Living with HIV is sometimes described as a roller-coaster but for me it's more like a marathon or several of them.
Running has been my constant companion, even before my HIV diagnosis in 1994. Back then, my typical run was shorter -- my impatience greater. My exercise routines mimicked the circumstances of my life. Desperate to seize every fleeting moment, I favored short sprints over long, meandering runs. My attention raced to make the most of a young, abbreviated life.
Such pessimism was justified. An estimated 40,000 people died of AIDS in the U.S. the year I was diagnosed -- 50,000 the following year. I was 25 years old.
It's hard to remember what it was like to run -- or even live -- without HIV. What differences did HIV make in my athletic abilities, injuries or recoveries: I shall never know. But the changes brought on by antiretroviral therapy were dramatic.
For years I feared the drugs and delayed therapy as long as I could. To swallow a lifetime, daily reminder of HIV seemed, back then, too much to bear. And I expected disappointments, scarring side effects, drug resistance. In 1996, scientists lauded multi-drug combination therapy as a major breakthrough, but I remained doubtful. I braced for more bad news; I had been let down before.
By 2004, facing a depleted immune system and sapped energy, I relented. Despite some initial side effects, I adjusted well to therapy. My viral load immediately declined to undetectable (i.e., maximum viral suppression) and my immune-system counts reversed their downward spiral.
But most remarkably, I became healthier, stronger, more alert, more alive. Before therapy, catching a cold was a monthly occurrence. And colds readily progressed to fever-filled bronchitis or worse.
Before therapy, getting into a pool meant a sinus infection would surely follow. And running in intrepid weather, rain or cool temperatures was completely out of the question.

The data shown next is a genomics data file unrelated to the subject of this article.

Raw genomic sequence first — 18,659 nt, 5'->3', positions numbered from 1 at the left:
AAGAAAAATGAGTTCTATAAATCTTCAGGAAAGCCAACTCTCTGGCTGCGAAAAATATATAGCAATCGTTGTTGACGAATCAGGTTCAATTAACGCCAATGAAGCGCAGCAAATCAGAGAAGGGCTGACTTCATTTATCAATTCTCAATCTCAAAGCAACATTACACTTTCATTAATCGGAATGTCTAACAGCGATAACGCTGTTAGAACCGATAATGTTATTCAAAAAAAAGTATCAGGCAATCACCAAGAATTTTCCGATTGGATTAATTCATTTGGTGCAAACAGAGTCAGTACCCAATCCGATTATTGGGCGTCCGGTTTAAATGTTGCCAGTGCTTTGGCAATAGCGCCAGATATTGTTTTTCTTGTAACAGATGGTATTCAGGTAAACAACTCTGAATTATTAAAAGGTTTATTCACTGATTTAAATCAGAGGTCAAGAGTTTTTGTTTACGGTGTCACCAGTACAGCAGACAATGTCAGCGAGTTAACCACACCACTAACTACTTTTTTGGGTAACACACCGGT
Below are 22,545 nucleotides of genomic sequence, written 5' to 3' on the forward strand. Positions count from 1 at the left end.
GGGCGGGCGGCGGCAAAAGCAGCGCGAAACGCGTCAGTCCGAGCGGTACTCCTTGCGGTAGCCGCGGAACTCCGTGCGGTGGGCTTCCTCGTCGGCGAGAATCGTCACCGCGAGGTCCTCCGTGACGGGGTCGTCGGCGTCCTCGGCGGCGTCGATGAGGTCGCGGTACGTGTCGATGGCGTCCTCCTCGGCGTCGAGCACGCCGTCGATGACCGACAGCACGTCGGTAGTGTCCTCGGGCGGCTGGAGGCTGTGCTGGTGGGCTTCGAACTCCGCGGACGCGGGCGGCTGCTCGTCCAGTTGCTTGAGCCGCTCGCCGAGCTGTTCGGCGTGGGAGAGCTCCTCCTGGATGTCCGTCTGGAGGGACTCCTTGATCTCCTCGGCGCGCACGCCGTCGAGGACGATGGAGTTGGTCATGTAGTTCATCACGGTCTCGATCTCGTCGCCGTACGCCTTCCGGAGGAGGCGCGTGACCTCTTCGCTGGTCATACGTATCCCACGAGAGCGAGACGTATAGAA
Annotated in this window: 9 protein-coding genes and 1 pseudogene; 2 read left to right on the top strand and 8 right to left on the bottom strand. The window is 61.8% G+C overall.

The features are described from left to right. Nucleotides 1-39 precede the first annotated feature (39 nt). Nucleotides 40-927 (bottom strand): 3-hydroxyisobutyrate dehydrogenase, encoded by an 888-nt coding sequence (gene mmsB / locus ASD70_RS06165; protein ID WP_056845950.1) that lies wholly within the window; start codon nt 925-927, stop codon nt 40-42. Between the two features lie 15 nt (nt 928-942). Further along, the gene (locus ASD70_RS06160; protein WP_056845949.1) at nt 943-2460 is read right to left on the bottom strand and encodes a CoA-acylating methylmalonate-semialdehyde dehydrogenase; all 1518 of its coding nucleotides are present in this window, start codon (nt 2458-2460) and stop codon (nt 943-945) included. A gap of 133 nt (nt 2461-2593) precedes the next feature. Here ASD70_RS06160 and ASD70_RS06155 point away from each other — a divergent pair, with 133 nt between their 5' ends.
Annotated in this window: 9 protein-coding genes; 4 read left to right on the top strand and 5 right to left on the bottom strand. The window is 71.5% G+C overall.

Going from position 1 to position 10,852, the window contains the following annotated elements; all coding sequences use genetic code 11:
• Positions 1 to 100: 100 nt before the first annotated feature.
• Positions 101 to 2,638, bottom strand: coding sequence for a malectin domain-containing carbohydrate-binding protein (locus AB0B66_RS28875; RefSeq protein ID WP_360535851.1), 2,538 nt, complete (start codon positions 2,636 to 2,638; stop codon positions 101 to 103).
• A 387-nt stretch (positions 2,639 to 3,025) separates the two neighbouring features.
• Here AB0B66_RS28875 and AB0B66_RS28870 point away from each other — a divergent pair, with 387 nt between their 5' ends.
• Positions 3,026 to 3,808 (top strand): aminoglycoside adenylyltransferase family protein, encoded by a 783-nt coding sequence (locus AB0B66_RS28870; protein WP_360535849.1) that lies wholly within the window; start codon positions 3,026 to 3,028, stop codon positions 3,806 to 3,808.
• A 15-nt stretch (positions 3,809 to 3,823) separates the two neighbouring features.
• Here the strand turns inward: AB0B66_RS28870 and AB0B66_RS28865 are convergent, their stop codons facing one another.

With therapy, my world changed. I reached age 35 and kept going. I ran my first of many marathons. I rediscovered running amid the leaves of fall and in the deep freezes of winter. Not only did I conquer the pool, I trained for a triathlon in Lake Michigan!
Today, I face the challenges of most 42-year-old marathoners. Less flexible, less resilient. I sweat excessively and therefore cramp readily. My recoveries take more intentionality than before. But in truth, I'm in the best shape of my life and running faster than ever. I'm faster than most people in my training group. I'm faster than teammates in their 20s.
On the marathon course, I'm chasing a new personal record (3:42 is the time to beat!). And in work and life, I'm chasing new horizons I never thought possible: an end to the HIV/AIDS epidemic for everyone who is or will ever be affected.
I'll ponder these thoughts as I attend the 19th International AIDS Conference this week in Washington, DC, where hope to end this global scourge is dawning.
Conquering AIDS is now not unlike conquering a marathon -- it's a long road, no doubt, but with dedication, perseverance and sheer muscle (the political and fiscal kind) it's imminently doable.
Munar is training with the Team to End AIDS program to fund raise for the AIDS Foundation of Chicago by completing his 11th and 12th marathons. Learn more about the conference at www.aidschicago.org/aids2012.